A new study published in the Journal of Circulation: Cardiovascular Quality and Outcomes shows that dog owners live longer, and having them around can be especially good for people with heart disease and those living alone.
Dr. Caroline K. Kramer of the University of Toronto Leadership Sinai Centre for Diabetes at Mt Sinai Hospital told Reuters:
“We studied more than 3 million people, and the results are very significant.”
Dog owners have have lower blood pressure, healthier cholesterol levels and a milder stress response than people without dogs. Having a pet – even just a cricket in a cage – is also known to relieve stress, anxiety, depression, loneliness and social isolation. But past studies looking at whether having a dog extends survival have had mixed results.
The new study showed that, overall, dog owners were 24% less likely to die over the next decade than non-dog owners. People who’d suffered a heart attack or other cardiovascular event had a 65% reduced risk of dying over the next decade if they owned a dog. Dog ownership reduced overall mortality from cardiovascular causes by 31%.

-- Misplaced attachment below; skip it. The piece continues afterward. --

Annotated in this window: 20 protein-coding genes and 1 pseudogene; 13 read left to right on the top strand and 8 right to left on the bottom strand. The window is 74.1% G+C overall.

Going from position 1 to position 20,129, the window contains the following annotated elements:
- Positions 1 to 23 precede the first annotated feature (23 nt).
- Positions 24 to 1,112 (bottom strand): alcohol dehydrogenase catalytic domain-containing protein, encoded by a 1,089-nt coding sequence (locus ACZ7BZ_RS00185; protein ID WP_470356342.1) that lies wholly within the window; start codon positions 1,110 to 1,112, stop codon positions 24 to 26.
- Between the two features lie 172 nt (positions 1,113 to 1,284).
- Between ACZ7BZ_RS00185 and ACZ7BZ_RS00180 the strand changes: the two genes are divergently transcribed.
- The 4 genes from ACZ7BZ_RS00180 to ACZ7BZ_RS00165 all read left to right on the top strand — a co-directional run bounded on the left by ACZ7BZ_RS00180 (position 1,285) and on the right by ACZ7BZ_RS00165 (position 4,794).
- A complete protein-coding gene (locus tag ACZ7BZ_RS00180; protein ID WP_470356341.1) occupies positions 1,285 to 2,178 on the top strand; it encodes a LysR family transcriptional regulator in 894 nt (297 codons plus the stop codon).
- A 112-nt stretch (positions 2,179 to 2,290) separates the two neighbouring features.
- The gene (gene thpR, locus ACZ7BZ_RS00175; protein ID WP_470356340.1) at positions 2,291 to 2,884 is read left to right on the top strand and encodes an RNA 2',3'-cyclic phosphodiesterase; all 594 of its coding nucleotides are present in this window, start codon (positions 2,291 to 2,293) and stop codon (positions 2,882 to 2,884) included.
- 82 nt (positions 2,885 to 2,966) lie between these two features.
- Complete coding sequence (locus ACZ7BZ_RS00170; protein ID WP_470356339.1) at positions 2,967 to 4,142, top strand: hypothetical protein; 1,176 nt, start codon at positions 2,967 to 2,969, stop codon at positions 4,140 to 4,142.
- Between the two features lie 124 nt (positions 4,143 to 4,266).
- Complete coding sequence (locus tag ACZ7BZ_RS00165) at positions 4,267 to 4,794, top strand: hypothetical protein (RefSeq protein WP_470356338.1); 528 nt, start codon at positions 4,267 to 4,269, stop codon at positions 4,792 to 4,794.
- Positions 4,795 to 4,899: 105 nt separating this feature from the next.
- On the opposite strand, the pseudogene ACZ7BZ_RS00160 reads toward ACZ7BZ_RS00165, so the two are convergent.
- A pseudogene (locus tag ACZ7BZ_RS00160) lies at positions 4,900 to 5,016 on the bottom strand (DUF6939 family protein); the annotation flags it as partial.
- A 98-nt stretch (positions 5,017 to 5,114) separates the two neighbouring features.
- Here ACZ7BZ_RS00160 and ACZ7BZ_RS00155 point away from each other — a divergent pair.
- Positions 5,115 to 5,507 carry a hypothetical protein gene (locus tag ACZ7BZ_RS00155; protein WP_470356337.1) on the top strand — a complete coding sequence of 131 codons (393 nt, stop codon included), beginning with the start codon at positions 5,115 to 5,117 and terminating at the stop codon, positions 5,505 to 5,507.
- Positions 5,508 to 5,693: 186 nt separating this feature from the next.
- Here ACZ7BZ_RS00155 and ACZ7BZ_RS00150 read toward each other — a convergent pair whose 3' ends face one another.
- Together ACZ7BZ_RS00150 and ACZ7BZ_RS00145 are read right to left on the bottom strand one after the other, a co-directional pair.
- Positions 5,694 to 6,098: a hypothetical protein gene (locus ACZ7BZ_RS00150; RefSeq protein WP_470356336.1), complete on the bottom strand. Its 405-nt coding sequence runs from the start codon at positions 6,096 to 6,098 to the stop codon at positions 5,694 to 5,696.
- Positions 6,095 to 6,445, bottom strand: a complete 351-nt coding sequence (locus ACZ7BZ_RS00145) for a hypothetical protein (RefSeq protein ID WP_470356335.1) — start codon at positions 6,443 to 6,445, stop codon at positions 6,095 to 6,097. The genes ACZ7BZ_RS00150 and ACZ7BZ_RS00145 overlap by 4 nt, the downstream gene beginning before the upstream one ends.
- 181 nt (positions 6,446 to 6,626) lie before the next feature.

Increased physical activity plays a key role in the cardiovascular benefits of dog ownership, said Kramer, noting that her own step count has climbed “sky high” since she adopted an energetic miniature schnauzer that she walks at least three times a day.
There was no comparable information on cats. Then again, they don’t require walking, and aren’t the most energetic pets.